National communism

National communism

The term National Communism describes the ethnic minority communist currents that arose in the former Russian Empire after Vladimir Lenin's Bolshevik Party (formed from the left wing of the Russian Social-Democratic Labour Party) seized power in October 1917.

Left-wing socialists in Ukraine and the Muslim areas of the former tsarist empire also developed distinct variants of communism that continued in the USSR until 1928. Ukrainian and Muslim varaints differed from each other on two points in particular. The Muslims believed the fate of world revolution depended on events in Asia not Europe. They also argued alliances with the national bourgeoisie were necessary for the duration of the liberation struggle. Class divisions had to be ignored,otherwise the national bourgeoisie would turn away from national liberation, ally with their imperial counterparts and thus ensure the ultimate collapse of any revolutionary struggle and national liberation. In its Muslim variant it was a synthesis of nationalism, communism and anarchism as well as religion. Muslim communists included people from both left and right wing groups which predated the Revolution, joining the (Russian Bolshevik Party) between 1917 and 1920—some of whom later were Narkomnats, under the People's Commissar Joseph Stalin.[citation needed]


In Ukraine

In 1918, the book Do Khvyli (translated into English as On The Current Situation in the Ukraine, P. Potichnyj ed. [1970]), written by the Ukrainian communists Serhii Mazlakh and Vasyl' Shakhrai, challenged what they saw as Russian domination over Ukraine under Bolshevik rule. The analysis was extended in the 1919 letter of the Ukrainian Communist Party to the Third International.[citation needed]

In Muslim regions of the former Russian Empire

Open conflict between prominment Muslim theorists such as Sultan Galiev Mirsäyet Soltanğäliev and Lenin and Stalin broke out in 1919 at the Second Congress of the Communist International over the autonomy of the Muslim Communist Party as well as at the Congress of the Peoples of the East and the First Conference of the Turkic Peoples' Communists of the RSFSR and significantly at the 10th Congress of the Russian Communist Party (b) (April 1921). The crisis resulted in the purge of the Communist Party of Turkestan in December 1922 and the arrest of Sultan Galiev in 1923. Galiev was the first bolshevik party member to be arrested by Stalin. The immidiate cause of his arrest were his comments on the 12th Congress resolutions regarding concessions to non-Russians. Stalin was enfuriated that Galiev rejected his juxtapositoin of "great power chauvinism" with "local nationalism." Reaction to great-power chauvinism Galiev explained was not "nationalism". It was simply reaction to great power chauvinism. Nine days later he was arrested. During this time however, Soltanğäliev, Turar Ryskulov, Nariman Narimanov and Ahmed Baytursan were very influential especially through the Communist University of the Toilers of the East which opened in 1921 and was very active until its staff was purged in 1924. Communists from outside the Soviets such as Manabendra Nath Roy, Henk Sneevliet and Sultan Zade also taught there, formulating similar political positions. Students of the university included Sen Katayama, Tan Malaka, Liu Shaoqi and Ho Chi Minh.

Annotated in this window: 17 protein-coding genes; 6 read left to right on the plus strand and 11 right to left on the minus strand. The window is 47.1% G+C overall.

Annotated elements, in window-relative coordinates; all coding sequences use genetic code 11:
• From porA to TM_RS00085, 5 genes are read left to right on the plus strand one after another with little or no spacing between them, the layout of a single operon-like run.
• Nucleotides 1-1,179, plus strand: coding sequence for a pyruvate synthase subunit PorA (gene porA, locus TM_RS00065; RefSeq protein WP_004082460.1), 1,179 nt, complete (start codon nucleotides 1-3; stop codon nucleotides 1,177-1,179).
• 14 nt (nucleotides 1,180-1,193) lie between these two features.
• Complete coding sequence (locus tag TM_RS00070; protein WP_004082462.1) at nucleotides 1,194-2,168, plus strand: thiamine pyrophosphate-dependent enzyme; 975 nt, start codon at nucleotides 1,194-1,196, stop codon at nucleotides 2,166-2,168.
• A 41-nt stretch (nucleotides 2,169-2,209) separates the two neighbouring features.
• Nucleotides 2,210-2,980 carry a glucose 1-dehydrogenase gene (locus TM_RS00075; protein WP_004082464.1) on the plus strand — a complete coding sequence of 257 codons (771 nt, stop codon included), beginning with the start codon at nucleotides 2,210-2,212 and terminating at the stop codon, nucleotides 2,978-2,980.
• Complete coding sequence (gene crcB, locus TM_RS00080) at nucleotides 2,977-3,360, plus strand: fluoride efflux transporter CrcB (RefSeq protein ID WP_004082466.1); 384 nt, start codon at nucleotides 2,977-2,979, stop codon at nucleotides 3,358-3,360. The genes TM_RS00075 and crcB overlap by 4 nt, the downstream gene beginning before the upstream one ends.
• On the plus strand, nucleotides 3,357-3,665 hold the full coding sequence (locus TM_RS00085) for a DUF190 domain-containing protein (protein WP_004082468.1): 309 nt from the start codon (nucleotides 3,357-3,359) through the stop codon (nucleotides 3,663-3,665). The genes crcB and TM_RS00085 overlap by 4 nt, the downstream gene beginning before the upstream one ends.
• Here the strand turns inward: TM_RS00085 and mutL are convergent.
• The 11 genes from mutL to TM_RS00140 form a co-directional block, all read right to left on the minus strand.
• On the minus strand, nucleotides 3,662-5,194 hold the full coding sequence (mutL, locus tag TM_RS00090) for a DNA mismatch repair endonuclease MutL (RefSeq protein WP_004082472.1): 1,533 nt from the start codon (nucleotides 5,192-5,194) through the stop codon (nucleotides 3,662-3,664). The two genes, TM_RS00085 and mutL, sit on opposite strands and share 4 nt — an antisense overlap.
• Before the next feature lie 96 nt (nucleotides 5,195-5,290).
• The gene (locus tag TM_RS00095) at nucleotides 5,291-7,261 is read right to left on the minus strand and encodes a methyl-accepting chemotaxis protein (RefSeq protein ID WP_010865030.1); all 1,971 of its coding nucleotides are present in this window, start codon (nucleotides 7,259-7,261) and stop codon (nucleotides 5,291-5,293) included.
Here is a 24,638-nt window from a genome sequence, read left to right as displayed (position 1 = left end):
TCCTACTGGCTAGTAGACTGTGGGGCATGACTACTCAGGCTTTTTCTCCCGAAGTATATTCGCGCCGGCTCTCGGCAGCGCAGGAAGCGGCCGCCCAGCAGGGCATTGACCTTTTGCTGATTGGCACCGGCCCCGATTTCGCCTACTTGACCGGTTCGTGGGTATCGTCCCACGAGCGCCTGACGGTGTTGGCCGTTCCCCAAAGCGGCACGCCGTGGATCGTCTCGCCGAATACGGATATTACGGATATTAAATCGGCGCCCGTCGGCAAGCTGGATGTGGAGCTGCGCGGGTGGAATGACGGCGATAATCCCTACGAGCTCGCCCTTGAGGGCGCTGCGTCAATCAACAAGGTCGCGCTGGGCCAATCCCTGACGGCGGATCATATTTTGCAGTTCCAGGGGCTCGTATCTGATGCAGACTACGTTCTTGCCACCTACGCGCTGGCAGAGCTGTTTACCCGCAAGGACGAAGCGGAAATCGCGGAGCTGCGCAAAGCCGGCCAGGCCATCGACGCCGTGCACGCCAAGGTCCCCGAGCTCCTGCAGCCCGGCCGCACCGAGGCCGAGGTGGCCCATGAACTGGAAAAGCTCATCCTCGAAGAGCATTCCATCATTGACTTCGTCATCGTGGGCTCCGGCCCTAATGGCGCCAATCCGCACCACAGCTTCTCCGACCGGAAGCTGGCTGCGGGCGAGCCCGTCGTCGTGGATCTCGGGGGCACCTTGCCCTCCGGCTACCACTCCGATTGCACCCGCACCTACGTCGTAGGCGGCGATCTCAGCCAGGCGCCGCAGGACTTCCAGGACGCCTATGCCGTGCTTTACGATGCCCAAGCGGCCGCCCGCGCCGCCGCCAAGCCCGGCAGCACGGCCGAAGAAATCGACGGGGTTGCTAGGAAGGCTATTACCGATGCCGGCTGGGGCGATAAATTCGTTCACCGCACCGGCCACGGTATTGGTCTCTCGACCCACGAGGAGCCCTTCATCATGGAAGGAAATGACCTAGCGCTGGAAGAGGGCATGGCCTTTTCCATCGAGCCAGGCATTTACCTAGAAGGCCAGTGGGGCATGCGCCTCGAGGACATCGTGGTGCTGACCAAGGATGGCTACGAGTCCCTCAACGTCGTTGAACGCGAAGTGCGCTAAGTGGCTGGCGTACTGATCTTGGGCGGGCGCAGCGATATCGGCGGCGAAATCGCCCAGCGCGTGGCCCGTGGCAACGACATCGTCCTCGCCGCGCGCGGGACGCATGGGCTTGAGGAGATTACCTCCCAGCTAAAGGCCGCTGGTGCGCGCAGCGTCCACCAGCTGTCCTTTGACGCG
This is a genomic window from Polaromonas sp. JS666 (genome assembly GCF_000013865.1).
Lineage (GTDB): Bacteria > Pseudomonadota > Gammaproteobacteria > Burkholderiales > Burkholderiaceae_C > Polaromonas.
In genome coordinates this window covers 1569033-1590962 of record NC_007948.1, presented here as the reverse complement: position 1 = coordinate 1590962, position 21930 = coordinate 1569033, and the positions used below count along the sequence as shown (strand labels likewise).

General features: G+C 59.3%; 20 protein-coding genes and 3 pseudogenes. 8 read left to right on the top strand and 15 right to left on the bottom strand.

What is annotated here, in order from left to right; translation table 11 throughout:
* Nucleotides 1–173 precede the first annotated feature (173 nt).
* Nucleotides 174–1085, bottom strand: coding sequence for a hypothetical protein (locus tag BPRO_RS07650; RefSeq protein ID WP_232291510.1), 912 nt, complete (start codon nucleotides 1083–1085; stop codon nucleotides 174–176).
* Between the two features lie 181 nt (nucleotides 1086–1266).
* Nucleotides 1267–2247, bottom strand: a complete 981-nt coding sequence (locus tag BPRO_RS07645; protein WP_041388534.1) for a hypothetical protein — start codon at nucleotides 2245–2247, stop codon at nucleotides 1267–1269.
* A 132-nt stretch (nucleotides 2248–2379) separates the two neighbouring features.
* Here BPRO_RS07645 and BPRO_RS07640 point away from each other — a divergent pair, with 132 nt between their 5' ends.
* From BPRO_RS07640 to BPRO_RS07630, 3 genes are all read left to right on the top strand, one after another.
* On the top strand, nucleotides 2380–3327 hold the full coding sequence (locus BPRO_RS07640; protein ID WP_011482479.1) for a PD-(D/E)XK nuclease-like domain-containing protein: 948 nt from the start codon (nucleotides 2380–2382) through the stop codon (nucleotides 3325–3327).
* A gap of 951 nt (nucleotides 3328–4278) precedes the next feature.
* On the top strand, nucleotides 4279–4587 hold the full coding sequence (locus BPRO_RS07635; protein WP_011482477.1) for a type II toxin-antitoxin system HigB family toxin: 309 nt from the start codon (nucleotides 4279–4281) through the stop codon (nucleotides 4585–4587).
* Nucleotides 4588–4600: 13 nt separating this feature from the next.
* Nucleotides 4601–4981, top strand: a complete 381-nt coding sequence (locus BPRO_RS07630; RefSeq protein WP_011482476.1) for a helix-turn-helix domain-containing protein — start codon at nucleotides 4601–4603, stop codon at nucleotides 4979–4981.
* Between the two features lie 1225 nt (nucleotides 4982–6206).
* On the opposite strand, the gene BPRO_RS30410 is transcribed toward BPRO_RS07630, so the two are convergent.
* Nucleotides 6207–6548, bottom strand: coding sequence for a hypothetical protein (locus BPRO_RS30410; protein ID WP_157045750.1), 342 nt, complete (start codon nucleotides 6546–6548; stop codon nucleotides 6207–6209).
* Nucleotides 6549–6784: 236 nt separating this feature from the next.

The great purge in the Muslim republics began in 1928 with executions of Veli Ibrahimov of the Tatar Communist Party and Milli Firka followed by the leaders of Hummet, Tatar Communist Party and even the Tatar Union of the Godless. It also happened in Azerbyjan, Kazakhstan and the Young Bukharians.




General references

  • Bennigsen,A., Muslim national communism in the Soviet Union : a revolutionary strategy for the colonial world (1979).
  • Mace, J., Communism and the dilemmas of national liberation : national communism in Soviet Ukraine, 1918-1933 (1983).

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